48:20Copy video clip URL When asked about the value of human life, King poses a question to Sternfield: “How are we going to do that in a society that by design, definition, and execution is a society based on the principle of exclusion?” He then states that things haven’t changed much since the civil rights movement. Sternfield then asks King about his views on Colin Powell being in such a powerful position in the U.S. government. King does not seem too impressed with Powell’s work and states that he “does what he gets paid to do.” King finds that American society has a way of creating excellent examples “to sustain the illusion that this is an open society,” and that status in society is based on what societal group you belong to. King moves on to briefly address the issue of race relations in America. Sternfield keeps pushing King for an answer to all of these societal woes, and asks King if there is a chance for a classless society. King responds, “There is no such thing. There is no such thing as a classless society. In every society of the history of the planet, there have always been haves and have-nots.” He then calls for the U.S and other countries like it to stop advertising that they are open societies. King goes on to say that capitalism and democracy are antithetical concepts: “Capitalism is predicated on the principle of exclusion. Democracy is predicated on the principle of inclusion. So you gotta decide which one. You can’t have both and as long as you attempt to have both, somebody’s going to get the short end of the stick.”
54:31Copy video clip URL Sternfield asks King for any examples of equality elsewhere in the world. King avoids the question by saying that one cannot borrow a societal form from another country because they are conceived from a completely different place. He thinks there isn’t enough money going around for everyone in society to be equal. King then calls for Americans to give up the notion of the American Dream, but calls for greater investment in human resource development. He then talks about the possibility of developing a permanent army of unemployed because of the lack of economic opportunity. He then criticizes the policies of the George H.W. Bush Administration. He also talks about globalization and the need to give up the notion of nationalism. He then quotes Martin Luther King, Jr. to support his point on the need to analyze and evaluate the core values of our society. King ends with, “We have got to move away from being an exploitative society that functions on the basis of exclusion, and when we get around to addressing those sorts of things, then I believe we will have the basis for talking about where we go from there.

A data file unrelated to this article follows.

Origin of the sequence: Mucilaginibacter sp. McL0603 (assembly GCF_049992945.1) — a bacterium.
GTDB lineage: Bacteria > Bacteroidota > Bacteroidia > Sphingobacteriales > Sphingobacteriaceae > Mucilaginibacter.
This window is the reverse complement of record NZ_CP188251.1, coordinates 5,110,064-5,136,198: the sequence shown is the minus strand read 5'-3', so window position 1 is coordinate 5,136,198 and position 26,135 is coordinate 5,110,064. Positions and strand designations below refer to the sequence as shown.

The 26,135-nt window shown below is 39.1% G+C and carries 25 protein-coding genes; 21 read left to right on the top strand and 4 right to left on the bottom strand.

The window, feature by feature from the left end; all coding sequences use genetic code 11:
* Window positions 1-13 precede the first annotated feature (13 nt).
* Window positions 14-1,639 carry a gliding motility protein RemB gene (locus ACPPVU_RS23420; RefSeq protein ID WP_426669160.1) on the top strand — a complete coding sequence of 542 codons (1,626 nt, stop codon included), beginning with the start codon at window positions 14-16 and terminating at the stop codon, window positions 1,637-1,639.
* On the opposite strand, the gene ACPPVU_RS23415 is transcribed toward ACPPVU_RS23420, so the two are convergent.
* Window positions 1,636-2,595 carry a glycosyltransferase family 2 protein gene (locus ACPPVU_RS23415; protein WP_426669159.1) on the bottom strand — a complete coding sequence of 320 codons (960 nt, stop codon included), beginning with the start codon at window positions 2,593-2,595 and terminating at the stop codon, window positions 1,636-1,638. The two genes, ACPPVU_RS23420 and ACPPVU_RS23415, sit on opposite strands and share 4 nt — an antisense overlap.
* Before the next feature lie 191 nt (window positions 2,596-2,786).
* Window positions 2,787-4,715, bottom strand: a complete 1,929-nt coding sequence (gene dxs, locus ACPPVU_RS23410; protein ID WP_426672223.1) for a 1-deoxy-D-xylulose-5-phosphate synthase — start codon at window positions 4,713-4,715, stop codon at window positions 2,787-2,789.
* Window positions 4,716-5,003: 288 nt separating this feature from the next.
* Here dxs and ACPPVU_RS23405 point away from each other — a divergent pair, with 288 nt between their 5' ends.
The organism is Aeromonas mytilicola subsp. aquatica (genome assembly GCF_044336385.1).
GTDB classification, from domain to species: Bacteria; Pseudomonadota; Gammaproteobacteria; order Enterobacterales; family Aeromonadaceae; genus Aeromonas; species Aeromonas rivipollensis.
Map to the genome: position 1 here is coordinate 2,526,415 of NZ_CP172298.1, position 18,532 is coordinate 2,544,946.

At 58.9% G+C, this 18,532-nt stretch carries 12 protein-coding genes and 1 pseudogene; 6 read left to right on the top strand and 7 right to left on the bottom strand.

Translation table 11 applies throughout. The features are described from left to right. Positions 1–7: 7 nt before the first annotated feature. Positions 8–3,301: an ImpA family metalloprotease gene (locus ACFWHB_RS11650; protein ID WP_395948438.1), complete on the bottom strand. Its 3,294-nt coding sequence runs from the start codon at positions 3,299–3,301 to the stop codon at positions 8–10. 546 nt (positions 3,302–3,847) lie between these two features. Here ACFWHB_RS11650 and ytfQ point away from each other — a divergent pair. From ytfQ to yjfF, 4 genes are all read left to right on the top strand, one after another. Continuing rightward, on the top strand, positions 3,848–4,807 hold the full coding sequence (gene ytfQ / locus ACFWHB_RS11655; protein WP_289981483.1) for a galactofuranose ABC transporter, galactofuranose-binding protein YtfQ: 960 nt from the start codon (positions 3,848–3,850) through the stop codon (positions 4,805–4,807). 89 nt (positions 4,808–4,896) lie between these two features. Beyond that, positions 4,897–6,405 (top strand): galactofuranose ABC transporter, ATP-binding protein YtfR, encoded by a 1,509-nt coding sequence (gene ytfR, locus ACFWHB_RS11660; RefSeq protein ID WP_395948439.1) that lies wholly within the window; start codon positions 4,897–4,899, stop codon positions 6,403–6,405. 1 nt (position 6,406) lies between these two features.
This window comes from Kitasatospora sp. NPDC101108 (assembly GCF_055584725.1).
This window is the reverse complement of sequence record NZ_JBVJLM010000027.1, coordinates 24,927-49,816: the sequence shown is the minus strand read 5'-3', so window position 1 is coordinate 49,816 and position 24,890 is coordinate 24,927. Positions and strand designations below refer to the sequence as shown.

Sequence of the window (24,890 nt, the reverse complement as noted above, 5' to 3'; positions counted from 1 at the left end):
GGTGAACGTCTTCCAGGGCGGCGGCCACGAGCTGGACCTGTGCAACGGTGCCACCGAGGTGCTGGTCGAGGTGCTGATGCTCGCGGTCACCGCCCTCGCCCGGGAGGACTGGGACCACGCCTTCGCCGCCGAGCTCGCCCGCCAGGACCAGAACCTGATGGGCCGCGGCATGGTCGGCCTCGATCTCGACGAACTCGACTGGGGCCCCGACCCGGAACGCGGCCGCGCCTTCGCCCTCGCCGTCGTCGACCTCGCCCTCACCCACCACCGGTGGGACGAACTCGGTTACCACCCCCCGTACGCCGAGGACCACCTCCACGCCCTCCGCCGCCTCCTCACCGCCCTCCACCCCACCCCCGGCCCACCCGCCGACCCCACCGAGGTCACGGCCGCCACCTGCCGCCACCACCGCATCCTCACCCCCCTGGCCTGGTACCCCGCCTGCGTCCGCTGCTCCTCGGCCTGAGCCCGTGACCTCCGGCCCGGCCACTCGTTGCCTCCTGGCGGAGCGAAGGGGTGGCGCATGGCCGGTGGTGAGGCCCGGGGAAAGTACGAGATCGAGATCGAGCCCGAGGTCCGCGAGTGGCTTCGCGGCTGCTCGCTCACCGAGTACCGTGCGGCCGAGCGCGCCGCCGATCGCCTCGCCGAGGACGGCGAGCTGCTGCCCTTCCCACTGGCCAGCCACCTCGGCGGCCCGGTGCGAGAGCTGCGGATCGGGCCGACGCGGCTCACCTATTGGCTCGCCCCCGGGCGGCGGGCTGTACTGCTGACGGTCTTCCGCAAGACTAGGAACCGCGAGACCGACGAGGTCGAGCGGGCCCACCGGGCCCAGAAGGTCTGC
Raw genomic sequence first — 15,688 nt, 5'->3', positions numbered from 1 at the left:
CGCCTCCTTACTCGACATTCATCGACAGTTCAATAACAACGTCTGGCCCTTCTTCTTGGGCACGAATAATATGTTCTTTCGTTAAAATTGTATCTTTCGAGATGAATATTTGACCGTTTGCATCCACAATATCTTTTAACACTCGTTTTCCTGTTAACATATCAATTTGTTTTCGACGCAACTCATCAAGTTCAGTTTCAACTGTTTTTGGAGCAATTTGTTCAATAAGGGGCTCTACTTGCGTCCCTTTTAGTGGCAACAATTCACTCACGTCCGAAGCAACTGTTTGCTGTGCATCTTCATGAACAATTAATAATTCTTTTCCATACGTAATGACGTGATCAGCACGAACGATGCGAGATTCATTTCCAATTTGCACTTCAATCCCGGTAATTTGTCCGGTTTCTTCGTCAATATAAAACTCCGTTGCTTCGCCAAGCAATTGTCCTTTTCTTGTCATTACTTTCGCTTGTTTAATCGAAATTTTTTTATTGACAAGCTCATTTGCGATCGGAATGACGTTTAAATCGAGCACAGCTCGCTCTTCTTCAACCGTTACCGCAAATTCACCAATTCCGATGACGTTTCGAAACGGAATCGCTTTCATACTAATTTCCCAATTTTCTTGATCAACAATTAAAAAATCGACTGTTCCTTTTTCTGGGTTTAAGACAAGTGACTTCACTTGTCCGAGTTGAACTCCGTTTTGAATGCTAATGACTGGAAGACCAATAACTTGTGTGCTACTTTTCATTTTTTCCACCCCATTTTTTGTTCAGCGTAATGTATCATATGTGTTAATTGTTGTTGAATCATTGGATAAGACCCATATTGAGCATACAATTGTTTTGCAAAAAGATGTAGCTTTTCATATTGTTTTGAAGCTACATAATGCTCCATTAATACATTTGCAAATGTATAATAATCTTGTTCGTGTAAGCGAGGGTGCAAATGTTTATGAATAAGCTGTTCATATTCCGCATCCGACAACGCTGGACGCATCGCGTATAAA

01:04:20Copy video clip URL Sternfield asks King to talk about his work. King talks about his academic career and his book “Going To Meet A Man.” King explains that he’s attempted to take the reader to the actual scene as it took place in the vein of Edward R. Murrow’s broadcasting work. King details the content of his book.
01:11:31Copy video clip URL King relates his book to his earlier point about gun control: “However much gunsmiths churn out works of beauty, works of incredible craftsmanship, the gun can only fulfill its destiny by destroying something.”
01:12:27Copy video clip URL Tape ends.